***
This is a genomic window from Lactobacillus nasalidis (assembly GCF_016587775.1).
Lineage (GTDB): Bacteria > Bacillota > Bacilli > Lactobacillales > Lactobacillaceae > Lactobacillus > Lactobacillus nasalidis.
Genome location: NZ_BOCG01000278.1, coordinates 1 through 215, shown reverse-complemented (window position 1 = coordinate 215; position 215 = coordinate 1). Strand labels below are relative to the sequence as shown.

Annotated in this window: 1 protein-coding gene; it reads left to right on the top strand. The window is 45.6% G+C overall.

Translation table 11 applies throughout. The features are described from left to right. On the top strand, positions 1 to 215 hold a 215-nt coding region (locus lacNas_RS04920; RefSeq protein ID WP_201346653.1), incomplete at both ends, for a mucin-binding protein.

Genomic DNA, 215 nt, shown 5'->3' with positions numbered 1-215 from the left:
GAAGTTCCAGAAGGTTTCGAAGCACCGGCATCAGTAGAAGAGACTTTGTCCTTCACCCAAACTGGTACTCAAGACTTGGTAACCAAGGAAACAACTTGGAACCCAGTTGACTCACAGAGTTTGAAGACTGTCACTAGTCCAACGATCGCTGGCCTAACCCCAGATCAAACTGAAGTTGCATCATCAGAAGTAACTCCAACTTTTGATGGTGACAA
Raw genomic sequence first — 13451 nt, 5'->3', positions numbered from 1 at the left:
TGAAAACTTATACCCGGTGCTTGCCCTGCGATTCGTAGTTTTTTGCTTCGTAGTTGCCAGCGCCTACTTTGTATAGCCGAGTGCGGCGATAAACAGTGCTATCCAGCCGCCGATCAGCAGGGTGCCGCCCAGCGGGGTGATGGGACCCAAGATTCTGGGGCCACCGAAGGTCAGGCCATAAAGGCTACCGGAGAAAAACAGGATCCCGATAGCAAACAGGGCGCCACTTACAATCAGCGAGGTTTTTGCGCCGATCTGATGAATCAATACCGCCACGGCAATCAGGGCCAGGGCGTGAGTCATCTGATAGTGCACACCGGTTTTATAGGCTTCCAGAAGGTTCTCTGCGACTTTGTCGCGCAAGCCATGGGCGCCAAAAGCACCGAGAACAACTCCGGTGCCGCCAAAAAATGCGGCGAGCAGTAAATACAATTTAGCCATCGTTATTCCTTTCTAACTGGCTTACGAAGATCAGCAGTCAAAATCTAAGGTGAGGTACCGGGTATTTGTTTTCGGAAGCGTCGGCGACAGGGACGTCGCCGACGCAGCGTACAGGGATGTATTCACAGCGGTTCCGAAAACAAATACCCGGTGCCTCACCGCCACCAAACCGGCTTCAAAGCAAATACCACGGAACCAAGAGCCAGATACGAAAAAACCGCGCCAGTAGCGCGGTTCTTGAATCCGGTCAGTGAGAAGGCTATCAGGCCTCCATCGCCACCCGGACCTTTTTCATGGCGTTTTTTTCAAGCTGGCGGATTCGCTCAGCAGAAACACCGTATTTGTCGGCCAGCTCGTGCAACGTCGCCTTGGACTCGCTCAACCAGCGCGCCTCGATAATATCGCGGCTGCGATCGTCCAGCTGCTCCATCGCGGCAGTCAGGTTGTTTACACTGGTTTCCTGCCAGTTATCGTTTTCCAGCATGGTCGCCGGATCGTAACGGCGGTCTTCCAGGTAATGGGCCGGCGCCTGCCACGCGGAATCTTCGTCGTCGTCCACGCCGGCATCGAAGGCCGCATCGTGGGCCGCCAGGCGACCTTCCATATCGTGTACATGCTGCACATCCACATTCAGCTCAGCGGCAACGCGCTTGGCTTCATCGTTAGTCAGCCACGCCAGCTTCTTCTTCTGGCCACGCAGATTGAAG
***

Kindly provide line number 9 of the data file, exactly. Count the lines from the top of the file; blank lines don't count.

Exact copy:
TGAAAACTTATACCCGGTGCTTGCCCTGCGATTCGTAGTTTTTTGCTTCGTAGTTGCCAGCGCCTACTTTGTATAGCCGAGTGCGGCGATAAACAGTGCTATCCAGCCGCCGATCAGCAGGGTGCCGCCCAGCGGGGTGATGGGACCCAAGATTCTGGGGCCACCGAAGGTCAGGCCATAAAGGCTACCGGAGAAAAACAGGATCCCGATAGCAAACAGGGCGCCACTTACAATCAGCGAGGTTTTTGCGCCGATCTGATGAATCAATACCGCCACGGCAATCAGGGCCAGGGCGTGAGTCATCTGATAGTGCACACCGGTTTTATAGGCTTCCAGAAGGTTCTCTGCGACTTTGTCGCGCAAGCCATGGGCGCCAAAAGCACCGAGAACAACTCCGGTGCCGCCAAAAAATGCGGCGAGCAGTAAATACAATTTAGCCATCGTTATTCCTTTCTAACTGGCTTACGAAGATCAGCAGTCAAAATCTAAGGTGAGGTACCGGGTATTTGTTTTCGGAAGCGTCGGCGACAGGGACGTCGCCGACGCAGCGTACAGGGATGTATTCACAGCGGTTCCGAAAACAAATACCCGGTGCCTCACCGCCACCAAACCGGCTTCAAAGCAAATACCACGGAACCAAGAGCCAGATACGAAAAAACCGCGCCAGTAGCGCGGTTCTTGAATCCGGTCAGTGAGAAGGCTATCAGGCCTCCATCGCCACCCGGACCTTTTTCATGGCGTTTTTTTCAAGCTGGCGGATTCGCTCAGCAGAAACACCGTATTTGTCGGCCAGCTCGTGCAACGTCGCCTTGGACTCGCTCAACCAGCGCGCCTCGATAATATCGCGGCTGCGATCGTCCAGCTGCTCCATCGCGGCAGTCAGGTTGTTTACACTGGTTTCCTGCCAGTTATCGTTTTCCAGCATGGTCGCCGGATCGTAACGGCGGTCTTCCAGGTAATGGGCCGGCGCCTGCCACGCGGAATCTTCGTCGTCGTCCACGCCGGCATCGAAGGCCGCATCGTGGGCCGCCAGGCGACCTTCCATATCGTGTACATGCTGCACATCCACATTCAGCTCAGCGGCAACGCGCTTGGCTTCATCGTTAGTCAGCCACGCCAGCTTCTTCTTCTGGCCACGCAGATTGAAG